A highlight of our trip: Fish in Deep Creek checking out Vicki's Feet

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Mount Baden-Powell June 2015

For our first summer hike this year we decided to visit the San Gabriel Mountains. Of course, there wasn’t much water flowing in the Southern California Wilderness after two years of drought, so our choices were limited. Unless we carried our own water. But that is also limiting, as water is heavy. Still, it seemed like an idea worth trying.

So we stared at some maps. Two years ago, we camped near Little Jimmy Spring and attempted to day-hike to Mount Baden-Powell. We got a late start and never made it the whole way to the summit, and that defeat was still bothering me. So we thought to rectify it this year. We considered camping at Little Jimmy yet again, as it always has water, but what we really wanted was peace and quiet and solitude, and Little Jimmy doesn’t have those qualities in abundance, at least not on a summer weekend.

So I stared at the map, and noticed that there was a trail from Dawson Saddle to the PCT. Maybe we could camp there. It’s much closer to Baden-Powell. True, we’d have to carry our own water, but maybe it would be worth it. Looking on Google Earth, it appeared that the ridge just above the trail about a mile from the saddle had a broad flat area on top. Zooming in, it looked like a certain-sure camping spot. Carrying two gallons of water is never fun, but only carrying them a mile seemed eminently do-able. So that’s what we did.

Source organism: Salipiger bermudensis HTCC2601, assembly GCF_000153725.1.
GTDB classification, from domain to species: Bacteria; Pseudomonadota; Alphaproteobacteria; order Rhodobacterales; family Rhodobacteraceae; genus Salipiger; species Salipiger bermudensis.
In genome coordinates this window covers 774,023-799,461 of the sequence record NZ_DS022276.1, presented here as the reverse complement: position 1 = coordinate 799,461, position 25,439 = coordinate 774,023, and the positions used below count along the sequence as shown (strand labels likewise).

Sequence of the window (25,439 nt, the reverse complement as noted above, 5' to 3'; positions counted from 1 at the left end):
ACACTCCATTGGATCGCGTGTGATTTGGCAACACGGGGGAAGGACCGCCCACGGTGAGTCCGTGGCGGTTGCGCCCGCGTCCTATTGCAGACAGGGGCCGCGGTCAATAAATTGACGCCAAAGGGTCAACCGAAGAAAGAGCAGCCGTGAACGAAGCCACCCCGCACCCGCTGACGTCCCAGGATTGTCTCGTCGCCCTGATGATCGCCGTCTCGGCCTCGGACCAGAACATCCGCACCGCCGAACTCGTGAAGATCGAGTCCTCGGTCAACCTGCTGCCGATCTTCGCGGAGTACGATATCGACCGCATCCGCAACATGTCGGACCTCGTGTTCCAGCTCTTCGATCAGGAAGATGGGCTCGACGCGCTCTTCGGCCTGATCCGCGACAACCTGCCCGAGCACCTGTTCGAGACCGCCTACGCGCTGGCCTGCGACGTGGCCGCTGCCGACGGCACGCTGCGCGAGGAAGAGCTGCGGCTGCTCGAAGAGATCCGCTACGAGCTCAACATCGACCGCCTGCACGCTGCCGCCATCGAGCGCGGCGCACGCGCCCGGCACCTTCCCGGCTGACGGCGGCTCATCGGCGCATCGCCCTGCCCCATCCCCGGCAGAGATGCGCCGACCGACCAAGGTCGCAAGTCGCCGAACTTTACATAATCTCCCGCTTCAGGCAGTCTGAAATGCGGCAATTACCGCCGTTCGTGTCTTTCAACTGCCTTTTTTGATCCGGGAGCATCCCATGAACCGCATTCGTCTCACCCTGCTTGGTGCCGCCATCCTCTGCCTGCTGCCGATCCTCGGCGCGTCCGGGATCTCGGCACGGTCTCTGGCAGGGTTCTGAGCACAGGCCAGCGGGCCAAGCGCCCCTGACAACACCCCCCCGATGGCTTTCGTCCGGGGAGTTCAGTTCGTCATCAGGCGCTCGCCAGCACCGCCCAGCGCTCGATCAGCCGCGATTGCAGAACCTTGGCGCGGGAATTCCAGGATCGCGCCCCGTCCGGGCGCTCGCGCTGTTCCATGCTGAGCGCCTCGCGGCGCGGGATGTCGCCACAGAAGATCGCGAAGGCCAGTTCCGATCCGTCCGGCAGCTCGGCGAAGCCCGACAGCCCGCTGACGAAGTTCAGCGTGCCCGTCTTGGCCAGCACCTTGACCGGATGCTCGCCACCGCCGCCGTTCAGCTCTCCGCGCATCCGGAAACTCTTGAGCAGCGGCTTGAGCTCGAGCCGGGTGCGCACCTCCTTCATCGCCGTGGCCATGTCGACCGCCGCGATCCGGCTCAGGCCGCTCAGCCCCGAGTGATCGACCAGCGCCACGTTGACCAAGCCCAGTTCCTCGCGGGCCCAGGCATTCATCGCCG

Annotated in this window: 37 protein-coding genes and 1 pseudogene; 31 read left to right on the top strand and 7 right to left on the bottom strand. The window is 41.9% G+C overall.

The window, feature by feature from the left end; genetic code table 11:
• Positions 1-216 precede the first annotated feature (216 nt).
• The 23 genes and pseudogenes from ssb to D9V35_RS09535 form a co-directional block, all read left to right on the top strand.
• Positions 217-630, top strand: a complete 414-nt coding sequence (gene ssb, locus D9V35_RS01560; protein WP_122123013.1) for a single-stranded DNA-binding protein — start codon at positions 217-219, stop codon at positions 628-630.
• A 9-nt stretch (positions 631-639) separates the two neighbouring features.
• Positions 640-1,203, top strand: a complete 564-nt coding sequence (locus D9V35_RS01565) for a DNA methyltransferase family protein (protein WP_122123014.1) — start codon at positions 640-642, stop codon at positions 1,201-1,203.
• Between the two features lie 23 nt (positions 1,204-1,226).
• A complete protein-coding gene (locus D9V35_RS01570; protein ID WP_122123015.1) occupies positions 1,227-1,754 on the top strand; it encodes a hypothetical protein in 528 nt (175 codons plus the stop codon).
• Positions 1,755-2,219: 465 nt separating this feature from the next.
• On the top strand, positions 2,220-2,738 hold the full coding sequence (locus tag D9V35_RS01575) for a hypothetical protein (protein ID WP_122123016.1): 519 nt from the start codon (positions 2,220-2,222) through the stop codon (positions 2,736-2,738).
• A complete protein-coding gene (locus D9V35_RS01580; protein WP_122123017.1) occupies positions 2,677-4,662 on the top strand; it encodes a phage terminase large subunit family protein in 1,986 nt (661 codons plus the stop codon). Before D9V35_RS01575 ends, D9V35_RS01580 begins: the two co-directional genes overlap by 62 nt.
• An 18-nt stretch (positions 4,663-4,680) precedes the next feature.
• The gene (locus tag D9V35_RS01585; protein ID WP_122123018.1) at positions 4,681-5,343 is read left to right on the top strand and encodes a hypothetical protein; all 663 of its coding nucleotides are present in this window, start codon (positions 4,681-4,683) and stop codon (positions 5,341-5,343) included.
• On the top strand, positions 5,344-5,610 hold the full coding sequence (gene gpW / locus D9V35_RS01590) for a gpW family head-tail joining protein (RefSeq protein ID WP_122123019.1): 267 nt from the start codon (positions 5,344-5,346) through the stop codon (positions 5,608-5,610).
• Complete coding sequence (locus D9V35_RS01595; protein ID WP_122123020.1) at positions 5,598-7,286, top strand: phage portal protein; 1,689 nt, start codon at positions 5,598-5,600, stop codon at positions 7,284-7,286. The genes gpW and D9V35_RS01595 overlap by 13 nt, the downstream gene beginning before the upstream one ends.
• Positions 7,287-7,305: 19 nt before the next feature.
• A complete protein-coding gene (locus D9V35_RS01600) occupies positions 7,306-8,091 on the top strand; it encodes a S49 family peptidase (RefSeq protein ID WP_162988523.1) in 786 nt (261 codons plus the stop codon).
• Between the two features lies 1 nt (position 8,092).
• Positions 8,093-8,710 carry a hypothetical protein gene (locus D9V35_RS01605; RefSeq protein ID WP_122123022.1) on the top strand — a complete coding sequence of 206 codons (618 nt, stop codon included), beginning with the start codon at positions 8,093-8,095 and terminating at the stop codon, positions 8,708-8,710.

Me hiking in the early morning on the the PCT east of Throop Peak

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PCT Hwy 79-74 March 2015

Vicki and I backpacked a section of the PCT from Highway 79 in Warner Springs to Highway 74 in Anza, California. We hiked 41 miles total from PCT Mile 111 to PCT Mile 152 over a span of four days. The trail began in chaparral, descended down into the Anza-Borrego Desert, and climbed back up into chaparral at the finish.

The hike was done back in early March as we wanted to avoid high temperatures. This section has relatively little shade, as most of the route lies within the borders of Anza-Borrego Desert State Park, so overheating can easily become an issue.